The deadline to enter the Black & White + Alternative Photographic Processes Contest is February 26, and we hope you’ve all submitted some inspiring work! If you haven’t yet entered, we wanted to give you the rundown of why you should bother and what winning this contest might mean for you.
This contest is broken up into the Black & White category and the Alternative Photographic Processes category—the latter includes but is not limited to blueprints, bromoils, carbon prints, calotypes, cyanotypes, emulsion lifts, gum bichromated, photograms, platinum and palladiums, Polaroid lifts, temperaprints, wet plate collodions and any other conventionally created alternative process that your creative mind can think up.
Our judges for this year’s competition are Jill Enfield, the author of Photo-Imaging: A Complete Visual Guide to Alternative Techniques and Processes and a photographer and hand-coloring artist best known for her work with cyanotypes and collodions; Chuck Kelton, an artist and master printer of the black-and-white photo lab Kelton Labs, which specializes in gelatin silver printing; and David J. Carol, the director of photography for CBS Outdoor and Photo Finish column writer for Rangefinder.
Now, let’s get to the good part: the prizes. All of the prize winners will be featured in Rangefinder‘s print magazine and in the online gallery, but each level of prizes gets a little something extra, too.
In addition to the Rangefinder feature, the third-place winners will receive a Full Conference Pass to WPPI 2015 in Las Vegas (check out all the amazing things this pass grants you), while the second-place winners get the Full Conference Pass to WPPI 2015 and WPPI University. Those honored with first place win a Full Conference Pass to the PDN PhotoPlus Expo 2014 and a $500 gift card from a major photo retailer. The lucky grand-prize winner of the bunch gets those things plus a Lomography Belair X 6-12 Jetsetter medium-format camera (valued at $299) and an interview and profile in Rangefinder‘s Photo Finish feature.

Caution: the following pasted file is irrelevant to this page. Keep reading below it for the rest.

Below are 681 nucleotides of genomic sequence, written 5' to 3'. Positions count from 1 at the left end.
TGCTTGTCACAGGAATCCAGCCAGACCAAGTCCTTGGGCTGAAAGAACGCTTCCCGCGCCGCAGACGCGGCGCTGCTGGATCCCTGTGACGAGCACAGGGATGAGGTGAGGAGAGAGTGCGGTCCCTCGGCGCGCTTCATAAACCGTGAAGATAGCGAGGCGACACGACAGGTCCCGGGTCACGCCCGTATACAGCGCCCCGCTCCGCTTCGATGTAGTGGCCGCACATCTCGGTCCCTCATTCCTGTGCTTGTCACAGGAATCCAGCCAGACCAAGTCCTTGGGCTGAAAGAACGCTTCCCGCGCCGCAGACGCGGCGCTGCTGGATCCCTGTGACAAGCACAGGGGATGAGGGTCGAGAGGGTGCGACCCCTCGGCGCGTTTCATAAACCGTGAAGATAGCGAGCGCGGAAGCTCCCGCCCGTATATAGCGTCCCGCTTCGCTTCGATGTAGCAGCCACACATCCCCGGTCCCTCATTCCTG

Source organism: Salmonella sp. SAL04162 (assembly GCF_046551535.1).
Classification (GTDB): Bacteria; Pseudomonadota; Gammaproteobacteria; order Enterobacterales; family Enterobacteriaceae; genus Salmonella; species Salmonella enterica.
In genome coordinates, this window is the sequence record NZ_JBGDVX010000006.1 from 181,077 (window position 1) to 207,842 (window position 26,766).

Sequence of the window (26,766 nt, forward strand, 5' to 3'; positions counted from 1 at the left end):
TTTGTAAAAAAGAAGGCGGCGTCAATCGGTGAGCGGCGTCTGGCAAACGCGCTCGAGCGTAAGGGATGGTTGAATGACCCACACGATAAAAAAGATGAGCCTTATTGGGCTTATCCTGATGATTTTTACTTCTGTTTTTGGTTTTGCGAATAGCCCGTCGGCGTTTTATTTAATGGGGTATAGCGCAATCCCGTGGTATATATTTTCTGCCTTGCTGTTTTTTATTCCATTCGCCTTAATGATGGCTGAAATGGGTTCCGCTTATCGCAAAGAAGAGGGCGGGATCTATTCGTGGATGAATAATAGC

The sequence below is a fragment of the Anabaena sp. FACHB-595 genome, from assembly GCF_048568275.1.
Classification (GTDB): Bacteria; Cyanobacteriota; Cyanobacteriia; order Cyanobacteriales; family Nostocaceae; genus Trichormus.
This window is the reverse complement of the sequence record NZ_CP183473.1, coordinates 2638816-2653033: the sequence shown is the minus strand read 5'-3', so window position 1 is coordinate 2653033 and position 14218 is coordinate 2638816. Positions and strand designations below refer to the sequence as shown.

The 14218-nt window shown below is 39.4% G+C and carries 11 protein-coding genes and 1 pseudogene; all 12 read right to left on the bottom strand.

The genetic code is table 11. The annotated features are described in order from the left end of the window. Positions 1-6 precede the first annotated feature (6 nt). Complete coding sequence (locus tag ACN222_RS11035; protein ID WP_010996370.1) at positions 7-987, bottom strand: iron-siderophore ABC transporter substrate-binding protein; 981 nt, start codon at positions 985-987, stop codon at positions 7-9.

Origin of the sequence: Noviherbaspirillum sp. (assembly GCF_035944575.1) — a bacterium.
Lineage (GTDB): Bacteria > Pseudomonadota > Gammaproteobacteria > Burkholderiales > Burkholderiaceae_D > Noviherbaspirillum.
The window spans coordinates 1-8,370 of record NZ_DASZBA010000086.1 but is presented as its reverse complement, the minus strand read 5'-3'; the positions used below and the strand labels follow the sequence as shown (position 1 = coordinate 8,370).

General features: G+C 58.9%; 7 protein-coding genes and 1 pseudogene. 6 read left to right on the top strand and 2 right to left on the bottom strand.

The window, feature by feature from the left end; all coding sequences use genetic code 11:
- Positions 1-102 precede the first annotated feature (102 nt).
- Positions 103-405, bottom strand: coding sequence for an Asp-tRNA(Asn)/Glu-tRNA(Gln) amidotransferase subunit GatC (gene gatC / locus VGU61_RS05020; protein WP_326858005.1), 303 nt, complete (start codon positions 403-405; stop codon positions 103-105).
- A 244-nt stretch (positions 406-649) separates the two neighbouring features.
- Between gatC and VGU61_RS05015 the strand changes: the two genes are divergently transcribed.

So, what kind of images do we consider prize-worthy? Check out the gallery of last year’s winners below, plus the accompanying captions of how the images were made. Happy submitting, and good luck!
“Banking in the Rain” by Mark Henley/Panos Pictures
A man running across Paradeplatz, the center of the Swiss banking industry, in a heavy rain storm. This scene echoes the crisis facing the industry, with the future of its hallowed banking secrecy under threat.
“Metamorphosis Betrayed” by Polly Chandler
This image was made using a Mamiya RB67, and the now defunct Polaroid Type 665 Positive/ Negative film. Austin, Texas-based Chandler uses a Polaroid back on the Mamiya to get a 7×7 square on negatives.
“Duchess” by Stina Kase
Talin, Estonia-based Kase says, “This image is the result of experimenting together with a fashion stylist and doing together something that we really love.”
ALTERNATIVE PROCESS: FIRST PLACE
“Asia” by Fritz Liedtke
This image is part of the series “Astra Velum,” which explores the beauty of flawed human skin, with its freckles and scars, overlaid upon us like a thin veil of stars. Prints are hand-pulled photogravures using a chin-collè printing technique on Japanese paper. The series is also available in the Astra Velum Limited Edition Artist Book. Liedtke is based in Portland, Oregon.
“Ficus, Recoleta” by Scott Davis
A 5×7-inch palladium print from in-camera negative. This ficus tree sits in a park outside Recoleta Cemetery in Buenos Aires. Davis is a Washington, D.C.-based photographer working in platinum palladium from in-camera negatives.
“Untitled” by Michelle Rogers Pritzl
This image was created as part of Boston, Massachusetts-based Pritzl’s work in the MFA program at the Art Institute of Boston. It is a Kallitype, an iron salt process that uses silver nitrate and ferric oxalate handcoated on paper and exposed with a digital negative.